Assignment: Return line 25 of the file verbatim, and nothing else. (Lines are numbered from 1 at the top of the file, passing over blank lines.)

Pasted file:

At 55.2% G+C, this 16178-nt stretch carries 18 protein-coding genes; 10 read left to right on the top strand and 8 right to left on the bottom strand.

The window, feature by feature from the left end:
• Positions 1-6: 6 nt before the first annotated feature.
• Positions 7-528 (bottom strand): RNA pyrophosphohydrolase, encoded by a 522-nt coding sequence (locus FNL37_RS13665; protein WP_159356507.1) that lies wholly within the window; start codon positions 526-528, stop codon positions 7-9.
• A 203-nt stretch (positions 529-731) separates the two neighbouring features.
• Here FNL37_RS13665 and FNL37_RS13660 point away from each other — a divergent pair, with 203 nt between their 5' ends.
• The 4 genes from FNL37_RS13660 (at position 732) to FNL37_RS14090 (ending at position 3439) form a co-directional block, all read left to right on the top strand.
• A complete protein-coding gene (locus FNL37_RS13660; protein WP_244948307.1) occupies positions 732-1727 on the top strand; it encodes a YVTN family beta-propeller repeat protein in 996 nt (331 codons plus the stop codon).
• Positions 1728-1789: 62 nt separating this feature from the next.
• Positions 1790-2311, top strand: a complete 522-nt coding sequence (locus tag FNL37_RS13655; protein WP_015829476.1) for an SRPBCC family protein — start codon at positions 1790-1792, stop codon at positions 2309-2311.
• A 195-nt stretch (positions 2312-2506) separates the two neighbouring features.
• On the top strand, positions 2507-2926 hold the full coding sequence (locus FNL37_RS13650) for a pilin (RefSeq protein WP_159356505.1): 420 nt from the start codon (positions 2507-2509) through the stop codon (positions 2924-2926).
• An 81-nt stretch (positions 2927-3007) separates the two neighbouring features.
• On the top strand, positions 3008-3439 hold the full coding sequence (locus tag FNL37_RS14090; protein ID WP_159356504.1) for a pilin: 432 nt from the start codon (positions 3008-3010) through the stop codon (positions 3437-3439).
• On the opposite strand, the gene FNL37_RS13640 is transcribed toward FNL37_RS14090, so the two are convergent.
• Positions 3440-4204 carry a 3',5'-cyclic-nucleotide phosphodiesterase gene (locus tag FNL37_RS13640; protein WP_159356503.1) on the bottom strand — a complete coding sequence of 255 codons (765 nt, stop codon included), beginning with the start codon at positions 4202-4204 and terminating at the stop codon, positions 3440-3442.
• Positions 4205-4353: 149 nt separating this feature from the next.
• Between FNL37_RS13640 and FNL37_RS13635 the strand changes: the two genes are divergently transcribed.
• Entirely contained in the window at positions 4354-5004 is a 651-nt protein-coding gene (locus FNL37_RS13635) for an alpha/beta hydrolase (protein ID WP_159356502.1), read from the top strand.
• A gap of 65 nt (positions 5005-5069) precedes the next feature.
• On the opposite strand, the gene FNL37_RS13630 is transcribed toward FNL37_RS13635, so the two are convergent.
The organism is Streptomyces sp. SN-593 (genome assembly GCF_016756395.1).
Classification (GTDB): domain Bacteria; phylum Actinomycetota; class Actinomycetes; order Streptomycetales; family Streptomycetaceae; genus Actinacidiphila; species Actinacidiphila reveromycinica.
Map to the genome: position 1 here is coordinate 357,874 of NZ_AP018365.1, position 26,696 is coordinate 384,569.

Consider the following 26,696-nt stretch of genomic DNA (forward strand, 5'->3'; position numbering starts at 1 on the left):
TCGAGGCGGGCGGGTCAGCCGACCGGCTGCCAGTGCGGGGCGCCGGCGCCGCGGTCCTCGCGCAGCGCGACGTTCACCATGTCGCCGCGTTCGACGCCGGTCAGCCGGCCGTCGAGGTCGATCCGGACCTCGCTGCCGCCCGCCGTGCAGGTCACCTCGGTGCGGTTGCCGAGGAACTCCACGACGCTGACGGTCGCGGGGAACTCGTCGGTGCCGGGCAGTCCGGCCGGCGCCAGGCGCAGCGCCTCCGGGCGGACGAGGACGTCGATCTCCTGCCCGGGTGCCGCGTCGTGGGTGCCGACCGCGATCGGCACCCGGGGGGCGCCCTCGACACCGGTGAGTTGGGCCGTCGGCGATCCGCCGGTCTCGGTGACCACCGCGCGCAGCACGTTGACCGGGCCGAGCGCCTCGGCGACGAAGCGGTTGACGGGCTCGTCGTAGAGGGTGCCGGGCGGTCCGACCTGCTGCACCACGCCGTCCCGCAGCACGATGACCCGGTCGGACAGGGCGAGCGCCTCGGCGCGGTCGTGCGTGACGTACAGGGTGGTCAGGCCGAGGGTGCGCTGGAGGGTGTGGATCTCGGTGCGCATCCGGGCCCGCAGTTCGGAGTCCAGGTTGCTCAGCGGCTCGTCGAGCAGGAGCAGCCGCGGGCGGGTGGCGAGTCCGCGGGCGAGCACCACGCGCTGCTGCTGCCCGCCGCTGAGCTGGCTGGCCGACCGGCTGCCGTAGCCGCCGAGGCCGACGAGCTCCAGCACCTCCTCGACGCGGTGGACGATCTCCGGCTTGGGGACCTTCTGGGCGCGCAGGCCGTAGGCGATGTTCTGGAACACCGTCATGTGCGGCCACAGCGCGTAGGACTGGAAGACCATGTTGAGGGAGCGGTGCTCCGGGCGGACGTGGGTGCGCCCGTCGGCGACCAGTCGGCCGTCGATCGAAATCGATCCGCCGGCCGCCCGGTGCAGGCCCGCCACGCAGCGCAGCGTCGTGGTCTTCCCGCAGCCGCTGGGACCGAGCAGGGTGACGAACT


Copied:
Consider the following 26,696-nt stretch of genomic DNA (forward strand, 5'->3'; position numbering starts at 1 on the left):